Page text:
'Night, Mother – Soulpepper Theatre

Review by Adam Collier

Before I began reviewing theatre, I had a few stints as a teacher. To coax the kids into the best performance possible, I remember repeating this chestnut: You already have a perfect grade, all you have to do is keep it.

These words came to mind as I sat down to watch Soulpepper’s production of ‘Night, Mother. Its set and soundscape set a standard of near perfection from the get-go. I can’t remember what my expectations were before walking in the theatre, but after getting there they immediately shot-up.


Visually the set is like an oil painting study of a rural one-story house, lighted by soft yellows, at once crisp and yet seemingly without edges. Aurally, the set resonates with the same sense of calm; you hear crickets chirping and the gentle sigh of a car rushing by every so often.

Like many plays I love, ‘Night, Mother has a deceptively simple start. The action picks-up as a young woman named Jesse (Megan Follows) looks for her father’s gun. Her mother (Dawn Greenhalgh) tells her exactly where it is. Jesse finds the gun and cleans it. Simple interplays like these are the essence of ‘Night, Mother’. Ninety-percent of the dialogue revolves around exposition – very little of importance is actually decided onstage. But I craved every ounce of exposition, to explain the big decision that is driving all of Jesse’s behavior. All the details about Jesse’s life spool-out easily, over tasting hot cocoa and emptying the fridge.

The almost overwhelming calm of ‘Night, Mother came across to me most of the time as intense focus. But there was one time, when Jesse is changing the cover on the couch, when I began to lose confidence in Jesse. I suppose I was meant to be rooting for her not to commit suicide, I wasn’t. At that particular moment, the character’s action didn’t make sense to me and I became impatient. Perhaps that was the intent?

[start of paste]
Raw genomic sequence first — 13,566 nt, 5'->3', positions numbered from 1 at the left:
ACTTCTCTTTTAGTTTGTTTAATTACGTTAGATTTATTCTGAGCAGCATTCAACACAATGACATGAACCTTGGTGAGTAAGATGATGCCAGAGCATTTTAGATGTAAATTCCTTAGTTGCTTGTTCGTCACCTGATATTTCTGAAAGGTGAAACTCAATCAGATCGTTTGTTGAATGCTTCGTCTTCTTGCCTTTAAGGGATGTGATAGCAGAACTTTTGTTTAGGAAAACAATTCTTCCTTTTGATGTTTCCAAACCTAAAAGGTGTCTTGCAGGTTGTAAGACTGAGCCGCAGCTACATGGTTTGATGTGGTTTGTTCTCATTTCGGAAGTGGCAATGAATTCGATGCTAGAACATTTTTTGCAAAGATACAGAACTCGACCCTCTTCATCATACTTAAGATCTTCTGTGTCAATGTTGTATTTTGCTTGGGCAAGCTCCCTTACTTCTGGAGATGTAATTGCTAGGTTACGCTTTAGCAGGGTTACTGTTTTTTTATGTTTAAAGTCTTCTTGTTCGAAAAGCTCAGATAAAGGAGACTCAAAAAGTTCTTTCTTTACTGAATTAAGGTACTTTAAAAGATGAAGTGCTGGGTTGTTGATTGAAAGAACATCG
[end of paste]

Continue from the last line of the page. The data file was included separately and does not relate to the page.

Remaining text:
Other than this one moment of frustration though, I think Follows does a great job of maintaining a balance of focus and relaxation in her character. She makes Jesse an intriguing case.

‘Night, Mother
has been lauded for strong production values, and I have to agree. Everything from the set, soundscape, acting and directing is great. Some of its high praise must be influenced by its incredibly emotional premise. I heard a lot of people sobbing (and even my dad, whom I went with got teary). If you see this play with your mother, my guess is that it’ll have twice the emotional impact. Or if you’ve ever known someone that’s committed suicide, the profound honesty of Marsha Norman’s writing might crumple your heart.

In any case, the portrait I saw of Jesse as a tragic hero, overwhelmed by forces she can’t control, and even more vulnerable when she is told the entirety of their influence on her life, was a deeply meaningful theatre experience.

Details
‘Night, Mother is playing at the Young Centre for the Performing Arts (55 Mill Street, Building 49)
– Run continues until June 28th, Monday to Saturday 8pm start; additional showing on Saturdays – 2 pm matinee
Tickets range from $48 – $65 ($29 for students). More information is available through the box office 416-866-8666